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What Makes A Parent Unfit?

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In dealing with issues of child custody and parenting time, all discussion is predicated on the assumption that both parents are fit to take care of children. In some cases, this is not actually the truth. Parents are often declared unfit, for a variety of reasons, which may then require alternative arrangements be made for the children of the marriage. If you are worried about your spouse or the judge alleging you are unfit, it can be beneficial to know the law that governs these questions.

Best Interests Of The Child Are Paramount

While it can be easy to jump to conclusions about what makes a parent unfit, Nevada law has a specific definition for that term. The relevant statute says that an unfit parent in Nevada is one who “by reason of the parent’s fault, habit or conduct” toward others (the child, or other people involved in raising the child), cannot give the child the appropriate care, guidance and support. While this definition is open to interpretation, what it does establish fairly clearly is that there are no specific acts which are automatically a bar to parenting. Incarceration, for example, is not enough to establish a lack of fitness unless the offense was dangerous or potentially harmful to the child or their interests.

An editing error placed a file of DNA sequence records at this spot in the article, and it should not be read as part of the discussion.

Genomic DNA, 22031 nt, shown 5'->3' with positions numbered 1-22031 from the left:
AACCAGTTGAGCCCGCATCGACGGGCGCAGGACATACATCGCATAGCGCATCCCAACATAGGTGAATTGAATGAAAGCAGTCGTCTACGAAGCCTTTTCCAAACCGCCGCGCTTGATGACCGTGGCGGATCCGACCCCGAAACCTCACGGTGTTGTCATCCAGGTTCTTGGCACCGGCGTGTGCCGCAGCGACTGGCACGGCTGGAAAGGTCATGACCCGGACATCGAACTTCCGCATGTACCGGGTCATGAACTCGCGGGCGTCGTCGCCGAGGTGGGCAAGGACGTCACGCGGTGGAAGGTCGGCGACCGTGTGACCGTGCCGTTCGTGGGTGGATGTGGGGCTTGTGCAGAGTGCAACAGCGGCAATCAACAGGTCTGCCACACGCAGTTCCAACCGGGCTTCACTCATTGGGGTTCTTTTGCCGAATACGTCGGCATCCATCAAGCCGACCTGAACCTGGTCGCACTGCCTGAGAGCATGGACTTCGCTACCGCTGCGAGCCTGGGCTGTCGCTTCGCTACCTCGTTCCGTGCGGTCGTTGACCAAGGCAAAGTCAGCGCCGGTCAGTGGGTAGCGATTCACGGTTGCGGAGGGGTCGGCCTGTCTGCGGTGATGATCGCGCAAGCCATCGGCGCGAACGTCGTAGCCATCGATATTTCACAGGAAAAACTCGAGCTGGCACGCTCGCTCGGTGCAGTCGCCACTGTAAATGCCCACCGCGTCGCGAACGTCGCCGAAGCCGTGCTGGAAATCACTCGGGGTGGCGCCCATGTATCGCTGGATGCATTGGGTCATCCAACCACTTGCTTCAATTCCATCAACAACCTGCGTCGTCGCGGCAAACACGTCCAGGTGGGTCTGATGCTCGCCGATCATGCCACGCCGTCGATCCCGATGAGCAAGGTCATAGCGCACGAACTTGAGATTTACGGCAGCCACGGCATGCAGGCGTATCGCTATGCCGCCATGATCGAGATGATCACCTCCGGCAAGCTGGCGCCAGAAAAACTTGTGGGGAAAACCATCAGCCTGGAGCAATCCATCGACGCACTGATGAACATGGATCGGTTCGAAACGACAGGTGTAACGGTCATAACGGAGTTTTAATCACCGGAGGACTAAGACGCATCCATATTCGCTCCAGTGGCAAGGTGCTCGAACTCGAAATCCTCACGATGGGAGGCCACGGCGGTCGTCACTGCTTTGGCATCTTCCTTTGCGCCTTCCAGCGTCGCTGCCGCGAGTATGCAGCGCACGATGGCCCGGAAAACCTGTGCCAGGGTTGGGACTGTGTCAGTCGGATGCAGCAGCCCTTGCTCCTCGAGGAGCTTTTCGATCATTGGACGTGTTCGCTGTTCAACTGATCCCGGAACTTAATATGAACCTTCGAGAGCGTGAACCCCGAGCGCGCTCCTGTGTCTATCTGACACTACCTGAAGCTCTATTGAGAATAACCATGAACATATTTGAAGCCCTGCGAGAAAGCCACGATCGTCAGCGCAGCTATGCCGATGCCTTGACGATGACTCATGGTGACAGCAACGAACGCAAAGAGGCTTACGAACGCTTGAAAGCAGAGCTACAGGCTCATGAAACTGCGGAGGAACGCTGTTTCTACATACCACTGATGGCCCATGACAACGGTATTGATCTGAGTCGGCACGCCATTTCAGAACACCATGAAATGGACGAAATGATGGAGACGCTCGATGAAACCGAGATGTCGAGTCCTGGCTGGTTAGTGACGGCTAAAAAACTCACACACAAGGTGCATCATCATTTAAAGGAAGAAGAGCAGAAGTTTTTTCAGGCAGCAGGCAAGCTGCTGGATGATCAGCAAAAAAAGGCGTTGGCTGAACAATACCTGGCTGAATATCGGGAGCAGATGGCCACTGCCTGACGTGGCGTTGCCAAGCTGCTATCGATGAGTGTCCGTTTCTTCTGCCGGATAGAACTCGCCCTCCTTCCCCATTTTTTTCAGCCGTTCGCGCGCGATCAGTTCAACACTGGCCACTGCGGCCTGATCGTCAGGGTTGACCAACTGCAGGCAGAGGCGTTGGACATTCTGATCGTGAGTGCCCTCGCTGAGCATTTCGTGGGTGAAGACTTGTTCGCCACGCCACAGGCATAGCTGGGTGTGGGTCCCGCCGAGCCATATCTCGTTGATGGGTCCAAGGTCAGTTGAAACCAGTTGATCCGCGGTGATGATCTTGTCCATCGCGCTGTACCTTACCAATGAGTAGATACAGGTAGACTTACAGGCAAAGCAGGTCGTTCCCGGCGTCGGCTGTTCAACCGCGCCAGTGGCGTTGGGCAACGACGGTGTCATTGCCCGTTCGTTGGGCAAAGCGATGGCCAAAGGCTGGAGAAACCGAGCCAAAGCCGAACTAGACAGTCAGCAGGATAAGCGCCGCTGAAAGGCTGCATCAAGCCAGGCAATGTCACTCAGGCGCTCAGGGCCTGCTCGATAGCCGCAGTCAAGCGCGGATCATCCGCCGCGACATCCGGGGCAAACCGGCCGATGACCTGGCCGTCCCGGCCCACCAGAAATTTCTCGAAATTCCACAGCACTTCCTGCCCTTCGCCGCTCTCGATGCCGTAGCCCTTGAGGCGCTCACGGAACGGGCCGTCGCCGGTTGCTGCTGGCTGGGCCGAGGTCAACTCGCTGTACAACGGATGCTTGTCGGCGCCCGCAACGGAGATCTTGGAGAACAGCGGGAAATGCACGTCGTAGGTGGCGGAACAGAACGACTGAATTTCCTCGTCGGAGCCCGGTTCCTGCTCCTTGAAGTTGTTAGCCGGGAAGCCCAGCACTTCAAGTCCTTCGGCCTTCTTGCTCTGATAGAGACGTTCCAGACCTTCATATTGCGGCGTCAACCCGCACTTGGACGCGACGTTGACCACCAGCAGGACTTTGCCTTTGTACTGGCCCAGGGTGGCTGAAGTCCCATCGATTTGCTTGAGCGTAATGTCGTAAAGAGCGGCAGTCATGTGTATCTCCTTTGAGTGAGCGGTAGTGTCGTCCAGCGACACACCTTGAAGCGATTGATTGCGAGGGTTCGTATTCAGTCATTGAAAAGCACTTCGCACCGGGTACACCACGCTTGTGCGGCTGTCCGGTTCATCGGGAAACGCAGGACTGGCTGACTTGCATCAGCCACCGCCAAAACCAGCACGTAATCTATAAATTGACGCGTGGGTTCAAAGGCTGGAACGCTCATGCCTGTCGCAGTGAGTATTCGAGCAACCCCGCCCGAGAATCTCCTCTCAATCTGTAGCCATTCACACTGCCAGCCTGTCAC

In Nevada, it is also settled law that unless a parent is declared unfit, the child’s best interests are served most fairly by the parents sharing custody. Public policy generally holds that children do better when both parents are in their lives if this is possible – of course, if it is not possible, that is a matter for another day, but a court will generally begin with that assumption.

Determining Unfitness

In Nevada, determining parental unfitness requires consideration of a list of factors. Some of them include:

  • Emotional, developmental or mental disability that prevents the parent from taking care of the child’s continuing needs – it is important to remember that the mere existence of an emotional/developmental/mental disability is not enough to disqualify a parent;
  • Substance abuse issues such as alcoholism or drug use;
  • Conduct toward the child that qualifies as abusive or cruel;
  • Willful neglect of the child, in terms of denying them food, shelter, and all other basic human needs despite having the means to grant them; and
  • Being convicted of a felony from which it can be inferred that a parent is unfit.

There are other criteria that a court may use, but these are generally the most common.

Ask A Legal Professional

While courts do not look favorably on frivolous attempts to find your child’s other parent unfit, a legitimate claim will be taken seriously. If you need assistance determining what, if anything, to do, the at the Kainen Law Group may be able to help. We will sit down with you and try to answer questions about what can be a confusing time in your life. Call us today to set up an initial consultation.

Resource:

childwelfare.gov/pubPDFs/groundtermin.pdf

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